JALANDHAR,Punjab—On Mahatma Gandhi's 150th birth anniversary, the first ever office of the All India Spinners Association, on the premises of the Adampur Khadi Trust, weaves a sad tale: Once famous for its khadi, the un-spun cotton associated with Mohandas Karamchand Gandhi and the freedom struggle, the dilapidated building in Adampur village has since unravelled with neglect.
"When Mahatma Gandhi came here in 1925, the artisans greeted him with handwoven garlands made of cotton, instead of flowers," said Krishan Kumar, Chairman of the Punjab Khadi Mandal, noting that Adampur had a rich tradition of hand-woven fabrics. "He was so impressed with their enthusiasm, he constituted the All India Spinners Association and opened its first office here."
In the years that followed, the weavers of Adampur did their bit for the freedom movement by popularising khadi over the fabrics imported from English mills, and providing a livelihood for countless village artisans. Over the past three decades, Punjab's khadi movement has wilted under the onslaught of the liberalisation of the Indian economy in the 1990s, the increasing popularity of malls, and eventually online shopping.
The demise of this once-vibrant folk tradition is a visible metaphor for the un-spooling of the Gandhian utopia of a national economy built around small-scale village workshops and industries. In its place, Punjab's khadi movement followed a familiar post-independence pattern, where artisans were first subjected to the vagaries of state policy, held hostage to state support, and then abandoned when the support faded.
Today, the premises of the All India Spinners Association is a sad sight: a worn-out tri-colour with a faded Chakra (one of the early prototypes for the national flag) is all that remains of the heady excitement of the years on the cusp of Independence. Today, 20 of the state's 28 khadi trusts are running into losses.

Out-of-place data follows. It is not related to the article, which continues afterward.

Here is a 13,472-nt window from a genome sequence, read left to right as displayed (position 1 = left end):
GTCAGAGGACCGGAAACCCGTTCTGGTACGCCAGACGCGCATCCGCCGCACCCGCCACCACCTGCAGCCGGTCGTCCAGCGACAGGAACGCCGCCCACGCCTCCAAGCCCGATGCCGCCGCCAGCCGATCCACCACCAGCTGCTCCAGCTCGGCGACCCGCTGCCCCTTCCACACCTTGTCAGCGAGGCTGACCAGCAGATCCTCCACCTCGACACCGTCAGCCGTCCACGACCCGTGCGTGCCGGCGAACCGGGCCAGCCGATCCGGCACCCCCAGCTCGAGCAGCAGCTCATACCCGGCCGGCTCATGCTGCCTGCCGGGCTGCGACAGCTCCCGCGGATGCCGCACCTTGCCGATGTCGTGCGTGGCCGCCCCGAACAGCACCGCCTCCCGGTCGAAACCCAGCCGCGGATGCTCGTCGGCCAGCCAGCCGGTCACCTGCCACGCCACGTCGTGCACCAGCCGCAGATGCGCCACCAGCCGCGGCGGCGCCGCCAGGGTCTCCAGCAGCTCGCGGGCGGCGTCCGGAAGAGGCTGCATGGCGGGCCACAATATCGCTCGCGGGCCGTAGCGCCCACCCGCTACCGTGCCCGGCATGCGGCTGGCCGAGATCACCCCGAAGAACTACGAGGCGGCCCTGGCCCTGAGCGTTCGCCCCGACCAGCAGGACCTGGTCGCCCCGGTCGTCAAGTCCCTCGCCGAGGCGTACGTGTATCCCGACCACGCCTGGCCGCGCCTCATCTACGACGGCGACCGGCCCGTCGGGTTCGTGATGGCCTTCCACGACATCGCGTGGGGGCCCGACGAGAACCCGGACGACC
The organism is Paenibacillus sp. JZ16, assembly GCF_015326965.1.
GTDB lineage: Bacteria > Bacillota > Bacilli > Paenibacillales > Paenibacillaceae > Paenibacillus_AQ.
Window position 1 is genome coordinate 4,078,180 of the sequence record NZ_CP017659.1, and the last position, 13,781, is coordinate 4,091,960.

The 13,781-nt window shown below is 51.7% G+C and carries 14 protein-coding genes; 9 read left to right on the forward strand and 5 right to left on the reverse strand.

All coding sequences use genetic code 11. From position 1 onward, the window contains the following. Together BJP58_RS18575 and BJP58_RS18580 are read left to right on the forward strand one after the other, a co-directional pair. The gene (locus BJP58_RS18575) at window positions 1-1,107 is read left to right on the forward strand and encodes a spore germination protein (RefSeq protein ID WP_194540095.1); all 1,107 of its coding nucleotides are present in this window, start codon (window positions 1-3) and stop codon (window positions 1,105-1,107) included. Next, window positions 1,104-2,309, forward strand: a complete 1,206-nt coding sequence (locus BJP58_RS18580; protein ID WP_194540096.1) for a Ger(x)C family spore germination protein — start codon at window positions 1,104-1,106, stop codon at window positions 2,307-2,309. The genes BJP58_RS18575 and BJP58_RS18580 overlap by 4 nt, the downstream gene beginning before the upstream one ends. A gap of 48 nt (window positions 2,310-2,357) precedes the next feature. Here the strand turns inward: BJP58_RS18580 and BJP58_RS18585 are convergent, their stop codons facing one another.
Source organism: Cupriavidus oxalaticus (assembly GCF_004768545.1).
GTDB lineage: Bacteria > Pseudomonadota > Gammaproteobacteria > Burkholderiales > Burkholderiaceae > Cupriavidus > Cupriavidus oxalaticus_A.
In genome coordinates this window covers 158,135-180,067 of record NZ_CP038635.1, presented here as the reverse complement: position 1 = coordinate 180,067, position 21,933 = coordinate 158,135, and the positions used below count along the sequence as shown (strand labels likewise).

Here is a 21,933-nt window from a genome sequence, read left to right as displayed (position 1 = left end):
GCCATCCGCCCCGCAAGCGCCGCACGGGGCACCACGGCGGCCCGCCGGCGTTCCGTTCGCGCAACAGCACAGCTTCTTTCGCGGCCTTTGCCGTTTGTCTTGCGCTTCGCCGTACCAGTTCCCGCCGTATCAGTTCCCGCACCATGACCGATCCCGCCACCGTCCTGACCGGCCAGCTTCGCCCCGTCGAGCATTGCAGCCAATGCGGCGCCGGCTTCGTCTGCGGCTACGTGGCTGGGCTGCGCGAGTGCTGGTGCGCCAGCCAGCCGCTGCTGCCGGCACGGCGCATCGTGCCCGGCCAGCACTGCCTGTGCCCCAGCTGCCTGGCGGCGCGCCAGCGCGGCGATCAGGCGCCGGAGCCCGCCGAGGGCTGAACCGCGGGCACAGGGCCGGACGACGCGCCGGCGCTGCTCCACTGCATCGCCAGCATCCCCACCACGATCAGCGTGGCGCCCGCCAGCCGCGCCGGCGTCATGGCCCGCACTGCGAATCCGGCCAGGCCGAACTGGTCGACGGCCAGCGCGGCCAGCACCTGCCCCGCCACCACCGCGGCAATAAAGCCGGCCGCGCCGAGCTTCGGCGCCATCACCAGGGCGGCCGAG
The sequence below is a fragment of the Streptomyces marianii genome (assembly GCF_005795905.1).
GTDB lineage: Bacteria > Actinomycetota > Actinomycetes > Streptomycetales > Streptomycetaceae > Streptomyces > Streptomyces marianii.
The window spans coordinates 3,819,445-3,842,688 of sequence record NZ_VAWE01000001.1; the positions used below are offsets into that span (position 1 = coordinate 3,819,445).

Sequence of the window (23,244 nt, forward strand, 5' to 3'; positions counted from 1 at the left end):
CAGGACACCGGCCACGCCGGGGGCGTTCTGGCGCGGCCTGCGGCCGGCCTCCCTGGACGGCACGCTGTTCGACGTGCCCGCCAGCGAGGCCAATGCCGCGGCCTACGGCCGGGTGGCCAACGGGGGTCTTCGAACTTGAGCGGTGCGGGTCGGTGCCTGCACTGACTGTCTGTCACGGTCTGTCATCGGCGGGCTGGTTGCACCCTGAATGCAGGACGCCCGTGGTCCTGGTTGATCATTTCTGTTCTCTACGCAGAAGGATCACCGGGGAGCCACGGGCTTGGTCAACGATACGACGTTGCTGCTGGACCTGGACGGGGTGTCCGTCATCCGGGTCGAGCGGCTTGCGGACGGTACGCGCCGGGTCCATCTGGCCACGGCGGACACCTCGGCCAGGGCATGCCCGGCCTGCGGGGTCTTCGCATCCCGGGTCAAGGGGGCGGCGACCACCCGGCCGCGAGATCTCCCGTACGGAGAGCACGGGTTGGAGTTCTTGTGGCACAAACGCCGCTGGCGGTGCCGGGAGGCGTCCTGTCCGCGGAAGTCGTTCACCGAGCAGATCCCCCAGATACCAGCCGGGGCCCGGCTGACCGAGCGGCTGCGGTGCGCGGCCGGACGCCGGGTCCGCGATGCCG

Last year, the Adampur Khadi Mandal registered annual sales of only Rs 8 lakh, and the centre has been reduced to producing traditional floor carpets, and the processing of mustard oil and honey bought from Rajasthan and Jammu and Kashmir.
"In the era of online shopping offering global brands at competitive prices, it is hard to survive the khadi movement without any support from the state or the central government," said Sudesh Kumar, secretary of the Punjab Khadi Mandal.
He added that the blanket culture and the hosiery market of Ludhiana has created has dented the khadi market in the region. "With not much work in the offing, the artisans either migrated to other states or else have changed their profession," said Kumar.
Kumar traced the centre's decline to as far back as 1995, when the state government reneged on an agreement to offer a 20% rebate on khadi products.
"The state government later refused to pay us Rs 33 lakh due to it. It said that no such deal was signed between it and the KVIC. Even KVIC too did not acknowledge the fact later," Kumar said.
The Khadi trust tried to revive their operations by taking loans from the Khadi Village and Industries Commission (KVIC), but failed. Meanwhile, an investment in bonds issued by the Punjab State Industrial Development Corporation turned sour when the corporation defaulted on its bond payments.
Today—much like the farmers and village artisans it was meant to support—the Khadi Mandal's survival lies in selling off its land to pay off its debts.
A National Highways Authority of India proposal to acquire land for a road-widening project offered a glimmer of hope, but the project has since been scaled back.
"We have written to KYIC to help us revive the only khadi centre started by Mahatma Gandhi himself by turning it into a learning and skill development centre," said Krishan Kumar. "We are indeed hoping for a miracle."